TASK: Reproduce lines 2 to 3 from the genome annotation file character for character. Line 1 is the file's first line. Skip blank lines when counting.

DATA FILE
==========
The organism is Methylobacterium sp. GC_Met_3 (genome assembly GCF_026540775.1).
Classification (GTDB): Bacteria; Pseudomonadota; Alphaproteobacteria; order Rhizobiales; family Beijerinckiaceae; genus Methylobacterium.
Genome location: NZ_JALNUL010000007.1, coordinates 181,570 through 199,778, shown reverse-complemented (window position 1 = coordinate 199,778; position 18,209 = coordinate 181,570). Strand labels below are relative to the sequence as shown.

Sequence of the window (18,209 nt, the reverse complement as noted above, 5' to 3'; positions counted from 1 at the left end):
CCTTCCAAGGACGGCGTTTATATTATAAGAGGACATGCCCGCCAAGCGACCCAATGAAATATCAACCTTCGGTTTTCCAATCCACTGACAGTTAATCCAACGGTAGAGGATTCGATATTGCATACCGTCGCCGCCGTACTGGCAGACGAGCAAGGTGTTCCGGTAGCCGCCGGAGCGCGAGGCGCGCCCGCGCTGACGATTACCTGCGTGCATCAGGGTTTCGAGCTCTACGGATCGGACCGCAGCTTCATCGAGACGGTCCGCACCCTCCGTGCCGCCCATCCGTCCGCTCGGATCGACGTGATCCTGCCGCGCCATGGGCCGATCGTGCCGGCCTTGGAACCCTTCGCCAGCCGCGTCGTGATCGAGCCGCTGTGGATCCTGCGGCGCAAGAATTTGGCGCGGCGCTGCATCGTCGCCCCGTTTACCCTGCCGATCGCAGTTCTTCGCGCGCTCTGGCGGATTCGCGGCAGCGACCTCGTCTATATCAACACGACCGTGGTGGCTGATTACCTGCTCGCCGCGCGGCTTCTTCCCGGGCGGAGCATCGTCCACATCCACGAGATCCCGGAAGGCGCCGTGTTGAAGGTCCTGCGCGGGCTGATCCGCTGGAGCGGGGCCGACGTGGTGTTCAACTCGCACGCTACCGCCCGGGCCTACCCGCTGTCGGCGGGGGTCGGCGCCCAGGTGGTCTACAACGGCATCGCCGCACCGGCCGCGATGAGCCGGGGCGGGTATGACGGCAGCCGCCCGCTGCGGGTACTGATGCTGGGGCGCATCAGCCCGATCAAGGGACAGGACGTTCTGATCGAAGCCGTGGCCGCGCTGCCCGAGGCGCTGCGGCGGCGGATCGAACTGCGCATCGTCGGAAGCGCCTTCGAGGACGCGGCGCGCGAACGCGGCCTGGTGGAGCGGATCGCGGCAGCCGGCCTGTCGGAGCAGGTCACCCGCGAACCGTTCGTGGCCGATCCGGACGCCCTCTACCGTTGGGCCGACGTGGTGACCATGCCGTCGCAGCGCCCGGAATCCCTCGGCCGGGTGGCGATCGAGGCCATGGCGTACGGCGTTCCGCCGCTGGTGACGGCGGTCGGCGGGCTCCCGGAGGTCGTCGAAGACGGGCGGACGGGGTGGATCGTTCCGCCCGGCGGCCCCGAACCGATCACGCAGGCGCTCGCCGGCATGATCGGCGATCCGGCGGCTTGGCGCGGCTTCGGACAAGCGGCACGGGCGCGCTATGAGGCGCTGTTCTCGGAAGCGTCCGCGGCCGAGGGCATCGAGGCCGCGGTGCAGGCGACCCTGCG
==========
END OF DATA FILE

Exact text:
Classification (GTDB): Bacteria; Pseudomonadota; Alphaproteobacteria; order Rhizobiales; family Beijerinckiaceae; genus Methylobacterium.
Genome location: NZ_JALNUL010000007.1, coordinates 181,570 through 199,778, shown reverse-complemented (window position 1 = coordinate 199,778; position 18,209 = coordinate 181,570). Strand labels below are relative to the sequence as shown.